|ENGL3100||STEGER, SARA||TR||12:30 PM||0139|
This course is always a challenge to organize because where do we start? Pre-Roman, Roman, Anglo-Saxon, Beowulf, Chaucer, Malory, Shakespeare--so many other defensible starting points. This term, rather than attempting a quasi-comprehensive snapshot of three thousand years' worth of history in the islands, we are going to tackle British and Irish culture, literature, and history both chronologically and thematically, and our primary themes will be those that are currently important discussions--both in the British Isles, the U. S. and around much of the world. We shall tackle the themes as three interwoven issues: national and cultural identity (what does it mean to be British or Irish (just as we currently discuss what it means to be American or any number of other national terms), religious matters (the subject of the relationship between humans and the divine, particularly in terms of its relation to those national memberships), and gender issues (particularly the role of women, since that has been a vital point of discussion for centuries, but has been writ large in headlines around the globe in the past several years). At times, my own interests and course plan will lead us, but at times, we shall have flexibility to allow your interests lead us so that, if something really interests you, we may make some detours. Among our detours will be visits here and there of visual arts, music, economics, and the like. The course will involve both lecture (primarily for context where history and introductions to literary movements are involved) and discussion.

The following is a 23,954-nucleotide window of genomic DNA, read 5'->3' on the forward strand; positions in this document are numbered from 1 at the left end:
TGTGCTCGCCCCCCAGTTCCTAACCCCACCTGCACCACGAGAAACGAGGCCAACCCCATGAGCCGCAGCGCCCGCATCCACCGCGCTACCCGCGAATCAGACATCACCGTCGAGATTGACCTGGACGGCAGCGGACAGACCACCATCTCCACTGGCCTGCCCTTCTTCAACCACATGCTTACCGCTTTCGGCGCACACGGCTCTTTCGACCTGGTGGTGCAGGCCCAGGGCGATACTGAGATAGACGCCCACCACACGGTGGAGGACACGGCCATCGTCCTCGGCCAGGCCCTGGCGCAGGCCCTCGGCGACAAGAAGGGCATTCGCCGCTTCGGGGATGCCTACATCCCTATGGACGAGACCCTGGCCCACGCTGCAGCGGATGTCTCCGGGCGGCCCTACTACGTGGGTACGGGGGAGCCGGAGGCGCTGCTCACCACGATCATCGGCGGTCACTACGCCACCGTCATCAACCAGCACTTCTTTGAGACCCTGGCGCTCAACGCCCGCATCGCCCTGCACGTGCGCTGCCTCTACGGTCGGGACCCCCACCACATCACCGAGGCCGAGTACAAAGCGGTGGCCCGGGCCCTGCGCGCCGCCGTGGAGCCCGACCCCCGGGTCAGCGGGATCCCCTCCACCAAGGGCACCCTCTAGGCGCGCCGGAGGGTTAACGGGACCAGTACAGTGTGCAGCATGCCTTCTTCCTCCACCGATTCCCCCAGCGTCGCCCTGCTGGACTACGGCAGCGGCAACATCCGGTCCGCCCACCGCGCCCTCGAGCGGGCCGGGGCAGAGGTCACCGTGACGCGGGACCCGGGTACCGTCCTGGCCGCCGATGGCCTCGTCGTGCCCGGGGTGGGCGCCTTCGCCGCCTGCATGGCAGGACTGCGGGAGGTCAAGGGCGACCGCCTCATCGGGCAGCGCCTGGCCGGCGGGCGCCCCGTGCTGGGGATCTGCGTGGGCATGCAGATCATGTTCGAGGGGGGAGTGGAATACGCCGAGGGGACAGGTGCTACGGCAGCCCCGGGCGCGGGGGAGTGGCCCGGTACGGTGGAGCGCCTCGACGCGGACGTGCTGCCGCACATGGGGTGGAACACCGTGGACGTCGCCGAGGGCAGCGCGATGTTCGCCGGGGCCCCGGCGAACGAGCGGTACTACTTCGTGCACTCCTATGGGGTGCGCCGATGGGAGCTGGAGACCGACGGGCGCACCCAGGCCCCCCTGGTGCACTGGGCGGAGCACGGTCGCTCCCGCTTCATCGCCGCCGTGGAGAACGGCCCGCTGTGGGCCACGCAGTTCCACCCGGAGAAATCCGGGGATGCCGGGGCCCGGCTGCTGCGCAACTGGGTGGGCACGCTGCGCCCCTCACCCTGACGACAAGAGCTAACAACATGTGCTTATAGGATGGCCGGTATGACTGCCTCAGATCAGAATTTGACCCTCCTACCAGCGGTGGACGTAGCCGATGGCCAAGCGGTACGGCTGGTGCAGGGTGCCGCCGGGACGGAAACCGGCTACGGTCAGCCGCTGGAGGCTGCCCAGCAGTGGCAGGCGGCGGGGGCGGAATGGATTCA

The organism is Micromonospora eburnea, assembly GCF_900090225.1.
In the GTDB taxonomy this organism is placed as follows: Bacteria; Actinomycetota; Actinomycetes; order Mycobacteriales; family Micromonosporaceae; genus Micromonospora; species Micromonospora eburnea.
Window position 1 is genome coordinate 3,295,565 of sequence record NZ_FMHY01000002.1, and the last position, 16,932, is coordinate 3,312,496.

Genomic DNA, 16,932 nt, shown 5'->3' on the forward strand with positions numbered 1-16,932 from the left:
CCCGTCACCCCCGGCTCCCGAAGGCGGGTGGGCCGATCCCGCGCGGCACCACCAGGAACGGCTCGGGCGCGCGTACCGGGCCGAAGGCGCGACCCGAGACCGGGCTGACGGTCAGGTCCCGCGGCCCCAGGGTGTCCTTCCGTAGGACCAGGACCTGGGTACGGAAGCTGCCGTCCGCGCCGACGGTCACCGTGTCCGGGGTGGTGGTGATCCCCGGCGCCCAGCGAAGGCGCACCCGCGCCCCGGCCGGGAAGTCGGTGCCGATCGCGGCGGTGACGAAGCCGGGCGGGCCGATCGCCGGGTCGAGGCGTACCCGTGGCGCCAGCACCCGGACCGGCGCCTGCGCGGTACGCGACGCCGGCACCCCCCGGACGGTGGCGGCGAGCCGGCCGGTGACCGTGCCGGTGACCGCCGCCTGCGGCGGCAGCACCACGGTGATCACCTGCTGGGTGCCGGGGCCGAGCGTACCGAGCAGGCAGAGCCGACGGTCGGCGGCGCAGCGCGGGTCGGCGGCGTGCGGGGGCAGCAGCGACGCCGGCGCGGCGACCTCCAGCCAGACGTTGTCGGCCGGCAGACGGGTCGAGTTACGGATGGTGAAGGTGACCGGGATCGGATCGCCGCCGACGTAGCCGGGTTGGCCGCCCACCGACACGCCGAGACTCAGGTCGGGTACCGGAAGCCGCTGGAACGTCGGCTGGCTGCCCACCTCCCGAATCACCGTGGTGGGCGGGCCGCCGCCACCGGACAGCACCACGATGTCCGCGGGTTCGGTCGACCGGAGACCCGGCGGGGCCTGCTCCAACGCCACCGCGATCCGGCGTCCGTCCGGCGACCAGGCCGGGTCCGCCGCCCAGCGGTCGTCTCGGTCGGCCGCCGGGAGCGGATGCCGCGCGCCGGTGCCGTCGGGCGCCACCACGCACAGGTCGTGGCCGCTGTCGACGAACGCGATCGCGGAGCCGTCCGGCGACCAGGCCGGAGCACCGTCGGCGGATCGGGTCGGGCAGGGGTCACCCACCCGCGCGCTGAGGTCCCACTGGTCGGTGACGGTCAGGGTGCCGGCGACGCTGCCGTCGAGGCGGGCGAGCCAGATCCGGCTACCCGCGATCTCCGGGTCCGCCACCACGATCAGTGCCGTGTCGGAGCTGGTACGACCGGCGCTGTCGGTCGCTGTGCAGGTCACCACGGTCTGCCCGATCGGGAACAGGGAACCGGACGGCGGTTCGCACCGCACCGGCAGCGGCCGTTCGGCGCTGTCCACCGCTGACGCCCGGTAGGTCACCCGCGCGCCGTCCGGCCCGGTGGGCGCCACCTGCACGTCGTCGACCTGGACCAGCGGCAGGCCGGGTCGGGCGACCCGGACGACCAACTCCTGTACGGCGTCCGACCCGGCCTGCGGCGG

The course will require a combination of exam, essay, and participation, with perhaps a group presentation.
Still evaluating texts, but they will likely include either specialized anthologies on each of the three larger themes or a broader set of general anthologies, festooned with online or downloadable text I provide so that you do not have to purchase additional books for a single reading or two.